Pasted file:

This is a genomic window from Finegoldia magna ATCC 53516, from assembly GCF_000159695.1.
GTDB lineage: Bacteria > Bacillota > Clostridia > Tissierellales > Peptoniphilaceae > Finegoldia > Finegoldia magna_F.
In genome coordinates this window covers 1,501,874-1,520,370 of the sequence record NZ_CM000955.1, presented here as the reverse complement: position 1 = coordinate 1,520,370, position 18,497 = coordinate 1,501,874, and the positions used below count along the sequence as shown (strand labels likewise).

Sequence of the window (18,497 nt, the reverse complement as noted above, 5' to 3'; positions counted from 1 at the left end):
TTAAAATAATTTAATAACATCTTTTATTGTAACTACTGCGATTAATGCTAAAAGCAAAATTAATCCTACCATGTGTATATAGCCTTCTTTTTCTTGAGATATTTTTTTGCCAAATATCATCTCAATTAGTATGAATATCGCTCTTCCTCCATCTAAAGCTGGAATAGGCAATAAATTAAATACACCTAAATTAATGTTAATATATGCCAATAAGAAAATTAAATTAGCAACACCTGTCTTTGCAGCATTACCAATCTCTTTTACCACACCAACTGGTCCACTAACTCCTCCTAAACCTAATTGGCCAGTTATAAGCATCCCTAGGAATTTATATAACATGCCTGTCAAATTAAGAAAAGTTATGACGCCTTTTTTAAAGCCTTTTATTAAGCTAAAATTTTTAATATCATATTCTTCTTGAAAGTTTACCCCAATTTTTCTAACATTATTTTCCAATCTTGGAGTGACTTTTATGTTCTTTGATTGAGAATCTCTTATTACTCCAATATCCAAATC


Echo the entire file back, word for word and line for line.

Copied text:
This is a genomic window from Finegoldia magna ATCC 53516, from assembly GCF_000159695.1.
GTDB lineage: Bacteria > Bacillota > Clostridia > Tissierellales > Peptoniphilaceae > Finegoldia > Finegoldia magna_F.
In genome coordinates this window covers 1,501,874-1,520,370 of the sequence record NZ_CM000955.1, presented here as the reverse complement: position 1 = coordinate 1,520,370, position 18,497 = coordinate 1,501,874, and the positions used below count along the sequence as shown (strand labels likewise).

Sequence of the window (18,497 nt, the reverse complement as noted above, 5' to 3'; positions counted from 1 at the left end):
TTAAAATAATTTAATAACATCTTTTATTGTAACTACTGCGATTAATGCTAAAAGCAAAATTAATCCTACCATGTGTATATAGCCTTCTTTTTCTTGAGATATTTTTTTGCCAAATATCATCTCAATTAGTATGAATATCGCTCTTCCTCCATCTAAAGCTGGAATAGGCAATAAATTAAATACACCTAAATTAATGTTAATATATGCCAATAAGAAAATTAAATTAGCAACACCTGTCTTTGCAGCATTACCAATCTCTTTTACCACACCAACTGGTCCACTAACTCCTCCTAAACCTAATTGGCCAGTTATAAGCATCCCTAGGAATTTATATAACATGCCTGTCAAATTAAGAAAAGTTATGACGCCTTTTTTAAAGCCTTTTATTAAGCTAAAATTTTTAATATCATATTCTTCTTGAAAGTTTACCCCAATTTTTCTAACATTATTTTCCAATCTTGGAGTGACTTTTATGTTCTTTGATTGAGAATCTCTTATTACTCCAATATCCAAATC